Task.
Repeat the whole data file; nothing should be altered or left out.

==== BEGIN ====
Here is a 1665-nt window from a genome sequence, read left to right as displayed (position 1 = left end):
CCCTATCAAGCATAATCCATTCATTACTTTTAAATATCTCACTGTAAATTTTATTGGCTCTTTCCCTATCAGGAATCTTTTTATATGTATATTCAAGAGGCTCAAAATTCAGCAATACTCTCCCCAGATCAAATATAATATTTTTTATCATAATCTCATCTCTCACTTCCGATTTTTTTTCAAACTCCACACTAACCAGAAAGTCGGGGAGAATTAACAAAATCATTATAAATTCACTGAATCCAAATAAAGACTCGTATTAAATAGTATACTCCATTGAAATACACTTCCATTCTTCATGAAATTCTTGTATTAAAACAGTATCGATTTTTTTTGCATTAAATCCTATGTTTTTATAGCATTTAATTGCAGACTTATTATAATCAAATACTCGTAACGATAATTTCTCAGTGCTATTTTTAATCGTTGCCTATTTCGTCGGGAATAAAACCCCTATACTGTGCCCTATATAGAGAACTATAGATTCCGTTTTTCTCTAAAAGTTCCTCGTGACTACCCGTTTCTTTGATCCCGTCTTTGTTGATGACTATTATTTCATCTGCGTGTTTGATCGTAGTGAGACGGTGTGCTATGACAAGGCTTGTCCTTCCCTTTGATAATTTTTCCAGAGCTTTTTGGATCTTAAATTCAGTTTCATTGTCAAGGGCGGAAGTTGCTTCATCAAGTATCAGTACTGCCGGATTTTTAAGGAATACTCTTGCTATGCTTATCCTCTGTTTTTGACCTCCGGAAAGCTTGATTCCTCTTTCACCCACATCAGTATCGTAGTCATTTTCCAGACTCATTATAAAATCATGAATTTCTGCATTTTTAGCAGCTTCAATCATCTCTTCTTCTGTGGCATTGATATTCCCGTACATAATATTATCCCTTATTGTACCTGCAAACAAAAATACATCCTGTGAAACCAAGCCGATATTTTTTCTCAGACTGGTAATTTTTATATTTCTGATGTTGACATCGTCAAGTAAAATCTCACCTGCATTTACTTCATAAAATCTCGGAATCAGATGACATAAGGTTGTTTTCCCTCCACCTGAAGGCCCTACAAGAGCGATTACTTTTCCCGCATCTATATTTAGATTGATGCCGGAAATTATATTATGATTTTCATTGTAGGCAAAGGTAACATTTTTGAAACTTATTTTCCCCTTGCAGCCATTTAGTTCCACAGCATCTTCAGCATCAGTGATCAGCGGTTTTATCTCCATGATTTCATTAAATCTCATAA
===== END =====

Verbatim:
Here is a 1665-nt window from a genome sequence, read left to right as displayed (position 1 = left end):
CCCTATCAAGCATAATCCATTCATTACTTTTAAATATCTCACTGTAAATTTTATTGGCTCTTTCCCTATCAGGAATCTTTTTATATGTATATTCAAGAGGCTCAAAATTCAGCAATACTCTCCCCAGATCAAATATAATATTTTTTATCATAATCTCATCTCTCACTTCCGATTTTTTTTCAAACTCCACACTAACCAGAAAGTCGGGGAGAATTAACAAAATCATTATAAATTCACTGAATCCAAATAAAGACTCGTATTAAATAGTATACTCCATTGAAATACACTTCCATTCTTCATGAAATTCTTGTATTAAAACAGTATCGATTTTTTTTGCATTAAATCCTATGTTTTTATAGCATTTAATTGCAGACTTATTATAATCAAATACTCGTAACGATAATTTCTCAGTGCTATTTTTAATCGTTGCCTATTTCGTCGGGAATAAAACCCCTATACTGTGCCCTATATAGAGAACTATAGATTCCGTTTTTCTCTAAAAGTTCCTCGTGACTACCCGTTTCTTTGATCCCGTCTTTGTTGATGACTATTATTTCATCTGCGTGTTTGATCGTAGTGAGACGGTGTGCTATGACAAGGCTTGTCCTTCCCTTTGATAATTTTTCCAGAGCTTTTTGGATCTTAAATTCAGTTTCATTGTCAAGGGCGGAAGTTGCTTCATCAAGTATCAGTACTGCCGGATTTTTAAGGAATACTCTTGCTATGCTTATCCTCTGTTTTTGACCTCCGGAAAGCTTGATTCCTCTTTCACCCACATCAGTATCGTAGTCATTTTCCAGACTCATTATAAAATCATGAATTTCTGCATTTTTAGCAGCTTCAATCATCTCTTCTTCTGTGGCATTGATATTCCCGTACATAATATTATCCCTTATTGTACCTGCAAACAAAAATACATCCTGTGAAACCAAGCCGATATTTTTTCTCAGACTGGTAATTTTTATATTTCTGATGTTGACATCGTCAAGTAAAATCTCACCTGCATTTACTTCATAAAATCTCGGAATCAGATGACATAAGGTTGTTTTCCCTCCACCTGAAGGCCCTACAAGAGCGATTACTTTTCCCGCATCTATATTTAGATTGATGCCGGAAATTATATTATGATTTTCATTGTAGGCAAAGGTAACATTTTTGAAACTTATTTTCCCCTTGCAGCCATTTAGTTCCACAGCATCTTCAGCATCAGTGATCAGCGGTTTTATCTCCATGATTTCATTAAATCTCATAA